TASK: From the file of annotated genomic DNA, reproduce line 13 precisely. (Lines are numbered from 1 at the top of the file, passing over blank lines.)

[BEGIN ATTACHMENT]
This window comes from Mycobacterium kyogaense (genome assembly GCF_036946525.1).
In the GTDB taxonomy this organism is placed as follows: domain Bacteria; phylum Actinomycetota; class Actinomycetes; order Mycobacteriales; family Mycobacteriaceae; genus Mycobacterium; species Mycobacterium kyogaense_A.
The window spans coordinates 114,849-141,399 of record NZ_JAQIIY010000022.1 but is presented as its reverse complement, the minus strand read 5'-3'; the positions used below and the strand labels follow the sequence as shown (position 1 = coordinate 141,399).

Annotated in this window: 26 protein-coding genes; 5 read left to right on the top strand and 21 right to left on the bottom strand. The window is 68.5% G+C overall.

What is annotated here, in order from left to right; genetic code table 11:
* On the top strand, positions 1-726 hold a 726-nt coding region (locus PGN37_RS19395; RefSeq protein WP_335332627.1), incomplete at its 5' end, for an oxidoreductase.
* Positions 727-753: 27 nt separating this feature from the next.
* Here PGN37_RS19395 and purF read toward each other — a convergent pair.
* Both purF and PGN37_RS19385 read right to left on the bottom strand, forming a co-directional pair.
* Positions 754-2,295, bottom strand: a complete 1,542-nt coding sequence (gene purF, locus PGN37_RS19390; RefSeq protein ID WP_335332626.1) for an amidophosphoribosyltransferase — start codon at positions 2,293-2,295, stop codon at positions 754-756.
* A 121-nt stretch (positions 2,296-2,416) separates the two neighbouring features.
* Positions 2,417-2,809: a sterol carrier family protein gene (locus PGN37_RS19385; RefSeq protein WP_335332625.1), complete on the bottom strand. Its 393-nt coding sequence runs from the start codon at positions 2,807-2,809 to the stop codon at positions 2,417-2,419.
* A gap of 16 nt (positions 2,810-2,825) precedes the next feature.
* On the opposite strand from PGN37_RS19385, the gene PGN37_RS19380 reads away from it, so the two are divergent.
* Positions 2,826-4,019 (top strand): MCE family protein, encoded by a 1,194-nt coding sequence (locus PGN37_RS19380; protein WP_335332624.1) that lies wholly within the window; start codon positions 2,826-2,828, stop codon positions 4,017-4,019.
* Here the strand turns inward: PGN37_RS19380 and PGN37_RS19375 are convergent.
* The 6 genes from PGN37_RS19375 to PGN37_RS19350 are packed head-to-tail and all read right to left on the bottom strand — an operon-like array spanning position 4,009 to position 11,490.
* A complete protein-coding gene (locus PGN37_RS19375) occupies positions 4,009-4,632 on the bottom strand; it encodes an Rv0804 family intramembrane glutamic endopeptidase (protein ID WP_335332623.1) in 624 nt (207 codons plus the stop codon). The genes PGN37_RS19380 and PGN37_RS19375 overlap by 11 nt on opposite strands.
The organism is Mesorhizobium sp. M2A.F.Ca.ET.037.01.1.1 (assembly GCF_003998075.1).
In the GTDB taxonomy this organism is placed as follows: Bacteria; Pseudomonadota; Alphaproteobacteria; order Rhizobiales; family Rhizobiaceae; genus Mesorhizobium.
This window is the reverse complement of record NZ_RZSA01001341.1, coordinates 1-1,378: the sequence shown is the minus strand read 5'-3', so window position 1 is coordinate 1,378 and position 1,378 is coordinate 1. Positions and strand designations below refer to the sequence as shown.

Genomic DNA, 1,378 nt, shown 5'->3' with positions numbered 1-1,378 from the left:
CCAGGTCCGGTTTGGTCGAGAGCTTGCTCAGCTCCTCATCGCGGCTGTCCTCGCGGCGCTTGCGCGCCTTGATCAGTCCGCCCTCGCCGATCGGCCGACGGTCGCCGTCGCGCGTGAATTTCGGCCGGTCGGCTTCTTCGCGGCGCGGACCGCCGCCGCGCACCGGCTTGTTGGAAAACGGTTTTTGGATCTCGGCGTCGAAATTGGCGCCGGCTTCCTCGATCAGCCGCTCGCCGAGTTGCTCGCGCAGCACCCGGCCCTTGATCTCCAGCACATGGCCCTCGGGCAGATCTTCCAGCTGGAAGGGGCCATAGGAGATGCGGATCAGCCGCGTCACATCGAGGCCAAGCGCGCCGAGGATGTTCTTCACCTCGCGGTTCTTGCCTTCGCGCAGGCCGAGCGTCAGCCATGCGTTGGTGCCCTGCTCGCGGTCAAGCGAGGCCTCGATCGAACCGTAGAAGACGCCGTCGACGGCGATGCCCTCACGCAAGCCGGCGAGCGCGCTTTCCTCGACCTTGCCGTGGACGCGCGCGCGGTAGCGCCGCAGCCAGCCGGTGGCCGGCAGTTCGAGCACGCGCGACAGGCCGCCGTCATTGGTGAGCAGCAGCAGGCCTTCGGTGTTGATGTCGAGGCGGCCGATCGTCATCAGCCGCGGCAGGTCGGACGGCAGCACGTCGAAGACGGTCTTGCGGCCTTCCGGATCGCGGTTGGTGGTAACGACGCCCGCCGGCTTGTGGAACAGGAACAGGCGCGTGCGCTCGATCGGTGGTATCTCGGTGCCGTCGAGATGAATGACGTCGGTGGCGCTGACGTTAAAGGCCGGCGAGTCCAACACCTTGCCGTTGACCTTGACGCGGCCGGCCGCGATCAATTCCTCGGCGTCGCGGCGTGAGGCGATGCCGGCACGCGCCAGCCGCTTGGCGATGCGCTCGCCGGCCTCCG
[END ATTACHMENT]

* A gap of 16 nt (positions 2,810-2,825) precedes the next feature.